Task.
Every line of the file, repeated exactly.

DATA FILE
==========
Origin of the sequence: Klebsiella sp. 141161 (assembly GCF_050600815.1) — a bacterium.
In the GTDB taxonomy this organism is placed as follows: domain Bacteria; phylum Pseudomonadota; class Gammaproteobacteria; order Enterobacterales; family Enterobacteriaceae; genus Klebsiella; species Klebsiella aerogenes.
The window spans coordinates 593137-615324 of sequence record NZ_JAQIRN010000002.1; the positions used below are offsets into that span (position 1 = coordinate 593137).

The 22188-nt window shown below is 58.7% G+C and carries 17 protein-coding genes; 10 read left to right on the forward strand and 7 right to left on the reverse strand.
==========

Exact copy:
Origin of the sequence: Klebsiella sp. 141161 (assembly GCF_050600815.1) — a bacterium.
In the GTDB taxonomy this organism is placed as follows: domain Bacteria; phylum Pseudomonadota; class Gammaproteobacteria; order Enterobacterales; family Enterobacteriaceae; genus Klebsiella; species Klebsiella aerogenes.
The window spans coordinates 593137-615324 of sequence record NZ_JAQIRN010000002.1; the positions used below are offsets into that span (position 1 = coordinate 593137).

The 22188-nt window shown below is 58.7% G+C and carries 17 protein-coding genes; 10 read left to right on the forward strand and 7 right to left on the reverse strand.